With their new album Vulturine, Finland’s Draugnim have created the kind of music which takes that jaded, sour, petulant roommate in the tenement of your mind, kicks it to the street, and rouses that part of you (maybe long dormant but not quite dead) that yearns to go out and fight for something glorious — to defy the odds and cast caution to the wind, even if blood and death loom ahead. But the music is also as heart-breaking as it is heart-swelling, as tragic as it is vengeful and warlike.
It’s the kind of particularly Northern European blending of black metal, melodic death metal, and folk metal (aka “pagan metal”) that brings to mind, and fully merits, that much-used word “epic” — but it’s so full of fiery passion and genuine conviction that it never becomes theatrical or calculatingly bombastic. It’s an intense, intensely moving, and deeply memorable experience.
The album plants its tattered flag in the ground with the very first track, “The Name Is Hate”. The sound is immensely powerful, with riffs at the start that could almost pass for a trumpet fanfare and a guitar melody that’s immediately infectious. It’s a blood-pumping piece of savagery that’s made for headbanging, yet with a soaring keyboard melody that’s a match for the hugely seductive appeal of the central guitar motif.
Even in this tremendously heroic and inspiring song, there’s also something haunting at the edges of the music, like a phantom, something that signifies loss and longing. That melancholy aspect of Draugnim‘s music becomes dominant elsewhere on the album. “Grief Unsung” is a prime example of the more somber, doom-stricken side of the album, like a lament of massed voices around a funeral pyre. Accented again by a beautiful, sweeping keyboard overlay, the riffs move in huge, long swells, with a lead guitar melody that’s soulful and somber.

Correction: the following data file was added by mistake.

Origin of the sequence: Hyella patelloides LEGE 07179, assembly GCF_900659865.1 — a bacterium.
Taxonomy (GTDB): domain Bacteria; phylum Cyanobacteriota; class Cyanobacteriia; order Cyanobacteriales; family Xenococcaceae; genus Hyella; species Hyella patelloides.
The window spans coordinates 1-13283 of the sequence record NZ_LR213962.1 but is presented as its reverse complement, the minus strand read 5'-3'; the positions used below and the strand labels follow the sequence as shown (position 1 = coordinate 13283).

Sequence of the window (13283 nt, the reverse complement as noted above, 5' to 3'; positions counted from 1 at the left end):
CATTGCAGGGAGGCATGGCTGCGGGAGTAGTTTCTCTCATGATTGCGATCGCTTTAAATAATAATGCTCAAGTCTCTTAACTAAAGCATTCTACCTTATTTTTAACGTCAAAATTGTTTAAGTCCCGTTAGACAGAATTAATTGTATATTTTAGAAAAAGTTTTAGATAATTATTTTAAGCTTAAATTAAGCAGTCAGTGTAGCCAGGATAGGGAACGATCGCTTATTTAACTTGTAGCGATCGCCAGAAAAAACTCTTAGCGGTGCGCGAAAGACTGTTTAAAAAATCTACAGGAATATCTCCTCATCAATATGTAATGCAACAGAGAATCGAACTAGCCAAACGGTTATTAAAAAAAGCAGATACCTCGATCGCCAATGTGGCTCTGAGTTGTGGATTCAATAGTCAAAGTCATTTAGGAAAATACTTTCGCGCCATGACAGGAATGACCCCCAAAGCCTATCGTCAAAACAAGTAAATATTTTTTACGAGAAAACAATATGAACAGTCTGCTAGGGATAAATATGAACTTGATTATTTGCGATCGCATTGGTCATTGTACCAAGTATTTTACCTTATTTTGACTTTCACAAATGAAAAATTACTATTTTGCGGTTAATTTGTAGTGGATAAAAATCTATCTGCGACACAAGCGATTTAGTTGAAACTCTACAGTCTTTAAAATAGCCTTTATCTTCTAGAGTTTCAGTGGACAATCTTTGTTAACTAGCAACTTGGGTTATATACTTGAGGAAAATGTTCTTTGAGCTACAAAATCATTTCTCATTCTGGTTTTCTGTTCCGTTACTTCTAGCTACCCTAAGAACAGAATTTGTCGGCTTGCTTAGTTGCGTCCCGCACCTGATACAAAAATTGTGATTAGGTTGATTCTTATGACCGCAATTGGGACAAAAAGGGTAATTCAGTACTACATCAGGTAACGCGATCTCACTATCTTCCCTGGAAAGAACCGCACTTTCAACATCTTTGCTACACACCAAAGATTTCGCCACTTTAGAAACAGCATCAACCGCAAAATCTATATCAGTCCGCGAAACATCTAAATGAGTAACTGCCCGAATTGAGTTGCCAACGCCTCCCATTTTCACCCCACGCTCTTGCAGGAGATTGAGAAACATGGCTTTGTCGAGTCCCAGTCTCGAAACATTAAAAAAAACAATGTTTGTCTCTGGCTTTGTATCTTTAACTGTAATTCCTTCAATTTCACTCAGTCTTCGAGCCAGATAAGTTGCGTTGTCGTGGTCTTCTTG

The closing track “Serpent Stone” is a slow and stately march that’s dramatic and gripping, marked by a piercing, bereaved melody executed with a warm, clean guitar tone that contrasts with the song’s huge, heavy, distorted backdrop. But like the song that precedes it (“Drums of Black Death”), this album finale becomes more intense, ravaging, and anthemic as it approaches the end.
All six of the songs on Vulturine are long — most of them in the seven-to-nine minute range — and yet I still didn’t want any of them to stop. They’re all powerfully moving. I haven’t yet mentioned the vocals, but they’re a vital part of the music’s appeal. Chimedra’s versatile expressions rise up from warlike, gravel-throated death growls to high, lung-rupturing howls of agony, matching the high-voltage emotional intensity of the music.
An air of grim, blood-stained majesty surrounds Vulturine. By the album’s end, you’ve breathed it so deeply that when you awaken from its spell, the life around you may seem very drab indeed. How fortunate that it will still be there, waiting for you to press play again.
Vulturine is out now via Debemur Morti Productions, with cover art by Cold Poison. It can be ordered on vinyl and CD here. The digital edition is also now available on Bandcamp: